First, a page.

An urgent call to mental health caregivers to help treat climate concerns

August 9, 2018

by H. Steven Moffic


Perhaps you noticed the special issue of the New York Times Sunday Magazine, which on Aug. 5 was devoted solely to the opportunity to address climate change in the 1980s. As I interpreted it, there ended up to be a political failure on the part of the United States to join a coalition to address the risks, and so we are left with an ever-growing climate change crisis.

So what does this history have to do with behavioral healthcare? As far as the magazine story goes, and as far as I know, those in our field were not involved in that endeavor in the 1980s. I personally became a climate change advocate about a dozen years ago, and there was barely any interest on the part of organized psychiatry and psychiatrists in general at that time. I started the loosely organized Psychiatrists for Environmental Action and Knowledge (PEAK).

Maybe we should have been more involved. Maybe we could have made a difference. After all, climate science supports that it is commonly accepted by now that human behavior and our embrace of fossil fuels is the new factor in this climate concern. Moreover, besides political priorities, it is psychological processes like denial, fear of change, and narcissism that are contributing to the stagnation. We are hard-wired to respond well to acute disasters, but not to slowly developing ones.

But now that we have so much more media coverage of the current weather instability and long-term climate risks, the mental health of the public, and even our patients, seems to be affected. In the United States, unprecedented fires in the West, floods in the East, and heat waves can be traumatic to one degree or another to those in their midst. New syndromes are being defined, including solastalgia, which refers to a loss of one’s desired environment, and climate anxiety, which represents undue existential fears.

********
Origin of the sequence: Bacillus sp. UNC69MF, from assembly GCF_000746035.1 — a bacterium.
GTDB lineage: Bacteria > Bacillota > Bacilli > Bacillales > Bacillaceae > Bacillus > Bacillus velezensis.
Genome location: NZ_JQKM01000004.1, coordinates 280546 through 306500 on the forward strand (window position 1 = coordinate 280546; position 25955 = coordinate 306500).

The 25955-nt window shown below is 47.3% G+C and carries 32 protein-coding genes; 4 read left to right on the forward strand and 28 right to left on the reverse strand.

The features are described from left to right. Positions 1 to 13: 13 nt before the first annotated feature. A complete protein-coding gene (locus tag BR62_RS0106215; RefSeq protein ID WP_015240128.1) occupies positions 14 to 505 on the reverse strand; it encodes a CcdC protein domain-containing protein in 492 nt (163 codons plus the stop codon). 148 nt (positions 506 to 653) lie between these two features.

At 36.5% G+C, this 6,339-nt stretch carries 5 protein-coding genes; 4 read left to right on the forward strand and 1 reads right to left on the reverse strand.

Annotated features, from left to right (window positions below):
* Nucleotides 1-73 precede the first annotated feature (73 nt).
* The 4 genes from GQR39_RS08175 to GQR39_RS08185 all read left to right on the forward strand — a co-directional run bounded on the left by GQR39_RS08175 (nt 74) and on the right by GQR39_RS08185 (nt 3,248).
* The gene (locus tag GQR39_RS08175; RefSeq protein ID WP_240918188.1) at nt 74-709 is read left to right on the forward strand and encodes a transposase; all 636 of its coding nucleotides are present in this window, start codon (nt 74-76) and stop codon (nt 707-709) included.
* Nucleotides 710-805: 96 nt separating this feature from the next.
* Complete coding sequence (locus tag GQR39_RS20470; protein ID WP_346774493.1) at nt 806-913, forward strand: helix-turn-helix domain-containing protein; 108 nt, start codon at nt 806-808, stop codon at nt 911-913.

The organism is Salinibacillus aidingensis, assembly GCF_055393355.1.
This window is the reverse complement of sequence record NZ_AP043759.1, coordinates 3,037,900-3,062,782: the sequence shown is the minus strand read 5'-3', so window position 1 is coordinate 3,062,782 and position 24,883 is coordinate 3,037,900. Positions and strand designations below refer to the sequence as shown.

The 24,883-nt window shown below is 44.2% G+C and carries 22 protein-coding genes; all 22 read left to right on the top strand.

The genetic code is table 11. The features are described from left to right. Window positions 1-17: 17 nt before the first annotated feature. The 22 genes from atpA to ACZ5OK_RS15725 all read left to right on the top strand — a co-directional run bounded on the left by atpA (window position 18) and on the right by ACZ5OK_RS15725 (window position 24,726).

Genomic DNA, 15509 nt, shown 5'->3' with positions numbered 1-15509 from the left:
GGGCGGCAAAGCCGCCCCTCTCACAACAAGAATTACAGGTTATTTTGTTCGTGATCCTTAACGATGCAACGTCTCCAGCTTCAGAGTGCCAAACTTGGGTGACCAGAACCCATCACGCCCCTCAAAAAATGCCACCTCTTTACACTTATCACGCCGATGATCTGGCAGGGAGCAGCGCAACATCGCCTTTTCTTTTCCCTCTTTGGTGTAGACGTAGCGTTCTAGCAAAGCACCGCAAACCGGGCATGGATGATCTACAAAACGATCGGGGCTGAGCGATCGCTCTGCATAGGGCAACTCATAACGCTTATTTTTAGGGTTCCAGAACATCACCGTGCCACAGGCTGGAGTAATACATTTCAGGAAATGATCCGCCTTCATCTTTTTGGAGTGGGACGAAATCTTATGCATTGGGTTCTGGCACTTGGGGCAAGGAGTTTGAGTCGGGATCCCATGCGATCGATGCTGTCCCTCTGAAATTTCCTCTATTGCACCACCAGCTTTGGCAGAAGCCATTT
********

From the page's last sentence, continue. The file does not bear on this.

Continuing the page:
All these psychological factors must mean that we have some responsibility to address climate change in our workplaces. Indeed, it an ethical priority. Psychiatrists, and I believe other mental health disciplines, have an ethical principle to address social issues which adversely affect public health and mental health. That means, among other things, contributing our knowledge and skills to advocate for reducing climate risks, including political involvement. That include educating the public. Hence, some of us psychiatrists have formed a new coalition, the Climate Psychiatry Alliance.

Perhaps we can even contribute to what would psychologically be the test terminology. Change can be either good or bad, so perhaps “climate instability” would better evoke concern. Similarly, warming, as in global warming, can be perceived as good or bad depending on location. “Global boiling” evokes more concern, as in the legendary frog experiment; toss a frog into slowly warming water and it will stay there until cooked to death, but throw one in a boiling pot and it will try to jump out.

We also need to stay on the alert for climate related anxiety, depression and trauma, either as overt or covert concerns in our patients. Those emotional reactions can either be appropriate or not to reality and will need to be addressed accordingly.

Our administrators and leaders need to model the relevance and concern for the well-being of our environment. Alternately, concern can be evoked from the bottom up by our clinicians. Regardless of how this wind blows, the climate is urgent for our involvement.